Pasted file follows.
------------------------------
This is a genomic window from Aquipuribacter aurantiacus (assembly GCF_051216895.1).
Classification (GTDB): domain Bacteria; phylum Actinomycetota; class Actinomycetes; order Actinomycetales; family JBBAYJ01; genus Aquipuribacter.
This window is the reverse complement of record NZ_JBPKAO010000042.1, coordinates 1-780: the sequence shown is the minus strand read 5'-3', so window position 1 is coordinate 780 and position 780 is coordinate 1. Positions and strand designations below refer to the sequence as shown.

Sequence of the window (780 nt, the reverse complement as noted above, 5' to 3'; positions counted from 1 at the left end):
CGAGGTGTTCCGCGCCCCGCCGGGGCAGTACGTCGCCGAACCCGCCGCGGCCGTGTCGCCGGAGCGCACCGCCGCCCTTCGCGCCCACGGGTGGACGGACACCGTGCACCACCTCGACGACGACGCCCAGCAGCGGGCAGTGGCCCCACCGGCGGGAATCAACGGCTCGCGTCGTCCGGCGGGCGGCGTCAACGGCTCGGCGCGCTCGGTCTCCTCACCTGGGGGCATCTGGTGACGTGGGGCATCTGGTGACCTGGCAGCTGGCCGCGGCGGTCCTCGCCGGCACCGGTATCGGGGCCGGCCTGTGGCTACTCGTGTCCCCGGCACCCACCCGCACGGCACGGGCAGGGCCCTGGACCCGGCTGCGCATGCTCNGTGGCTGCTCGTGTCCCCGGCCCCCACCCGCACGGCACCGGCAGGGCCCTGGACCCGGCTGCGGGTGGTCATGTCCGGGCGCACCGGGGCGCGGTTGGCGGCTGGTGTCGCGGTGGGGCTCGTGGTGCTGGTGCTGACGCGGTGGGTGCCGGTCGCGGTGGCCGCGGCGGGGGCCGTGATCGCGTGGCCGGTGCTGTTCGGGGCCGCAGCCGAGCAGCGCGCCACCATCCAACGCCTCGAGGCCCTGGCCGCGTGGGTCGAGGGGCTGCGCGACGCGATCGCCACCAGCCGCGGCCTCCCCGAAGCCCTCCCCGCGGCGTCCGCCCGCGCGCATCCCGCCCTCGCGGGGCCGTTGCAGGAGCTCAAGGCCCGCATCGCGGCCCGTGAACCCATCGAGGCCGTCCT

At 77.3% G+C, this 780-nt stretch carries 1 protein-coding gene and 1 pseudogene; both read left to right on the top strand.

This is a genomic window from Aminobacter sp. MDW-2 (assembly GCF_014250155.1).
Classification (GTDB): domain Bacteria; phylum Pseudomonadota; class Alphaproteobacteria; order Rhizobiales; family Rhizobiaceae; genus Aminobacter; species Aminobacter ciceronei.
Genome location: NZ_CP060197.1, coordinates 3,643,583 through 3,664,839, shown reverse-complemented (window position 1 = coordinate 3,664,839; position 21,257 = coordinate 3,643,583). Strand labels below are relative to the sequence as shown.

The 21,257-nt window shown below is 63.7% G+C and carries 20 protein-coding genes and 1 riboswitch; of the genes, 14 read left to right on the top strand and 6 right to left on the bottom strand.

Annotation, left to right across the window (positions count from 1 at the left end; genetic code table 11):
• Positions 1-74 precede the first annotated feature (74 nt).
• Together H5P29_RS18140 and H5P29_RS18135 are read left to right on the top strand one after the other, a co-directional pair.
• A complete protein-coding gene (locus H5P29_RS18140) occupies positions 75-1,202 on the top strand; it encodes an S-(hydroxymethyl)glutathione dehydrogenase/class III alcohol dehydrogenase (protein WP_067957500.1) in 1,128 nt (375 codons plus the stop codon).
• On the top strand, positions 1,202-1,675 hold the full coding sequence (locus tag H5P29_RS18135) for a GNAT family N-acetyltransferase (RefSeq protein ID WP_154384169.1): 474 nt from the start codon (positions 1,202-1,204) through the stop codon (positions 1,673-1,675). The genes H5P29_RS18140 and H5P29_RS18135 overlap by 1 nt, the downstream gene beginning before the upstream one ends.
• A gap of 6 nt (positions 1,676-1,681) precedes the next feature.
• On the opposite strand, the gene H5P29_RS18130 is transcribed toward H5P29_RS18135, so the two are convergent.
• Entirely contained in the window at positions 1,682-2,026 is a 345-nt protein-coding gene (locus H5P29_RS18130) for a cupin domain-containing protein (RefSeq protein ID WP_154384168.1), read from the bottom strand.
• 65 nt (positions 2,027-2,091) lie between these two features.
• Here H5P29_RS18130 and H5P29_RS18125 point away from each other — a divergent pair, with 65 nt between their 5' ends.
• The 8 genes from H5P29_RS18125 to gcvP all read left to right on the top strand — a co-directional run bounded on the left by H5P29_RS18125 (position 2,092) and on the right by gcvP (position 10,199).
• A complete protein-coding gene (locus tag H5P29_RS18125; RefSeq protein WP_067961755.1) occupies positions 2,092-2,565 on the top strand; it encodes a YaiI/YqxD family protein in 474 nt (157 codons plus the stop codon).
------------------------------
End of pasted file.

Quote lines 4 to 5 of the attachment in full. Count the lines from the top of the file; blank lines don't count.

Sequence of the window (780 nt, the reverse complement as noted above, 5' to 3'; positions counted from 1 at the left end):
CGAGGTGTTCCGCGCCCCGCCGGGGCAGTACGTCGCCGAACCCGCCGCGGCCGTGTCGCCGGAGCGCACCGCCGCCCTTCGCGCCCACGGGTGGACGGACACCGTGCACCACCTCGACGACGACGCCCAGCAGCGGGCAGTGGCCCCACCGGCGGGAATCAACGGCTCGCGTCGTCCGGCGGGCGGCGTCAACGGCTCGGCGCGCTCGGTCTCCTCACCTGGGGGCATCTGGTGACGTGGGGCATCTGGTGACCTGGCAGCTGGCCGCGGCGGTCCTCGCCGGCACCGGTATCGGGGCCGGCCTGTGGCTACTCGTGTCCCCGGCACCCACCCGCACGGCACGGGCAGGGCCCTGGACCCGGCTGCGCATGCTCNGTGGCTGCTCGTGTCCCCGGCCCCCACCCGCACGGCACCGGCAGGGCCCTGGACCCGGCTGCGGGTGGTCATGTCCGGGCGCACCGGGGCGCGGTTGGCGGCTGGTGTCGCGGTGGGGCTCGTGGTGCTGGTGCTGACGCGGTGGGTGCCGGTCGCGGTGGCCGCGGCGGGGGCCGTGATCGCGTGGCCGGTGCTGTTCGGGGCCGCAGCCGAGCAGCGCGCCACCATCCAACGCCTCGAGGCCCTGGCCGCGTGGGTCGAGGGGCTGCGCGACGCGATCGCCACCAGCCGCGGCCTCCCCGAAGCCCTCCCCGCGGCGTCCGCCCGCGCGCATCCCGCCCTCGCGGGGCCGTTGCAGGAGCTCAAGGCCCGCATCGCGGCCCGTGAACCCATCGAGGCCGTCCT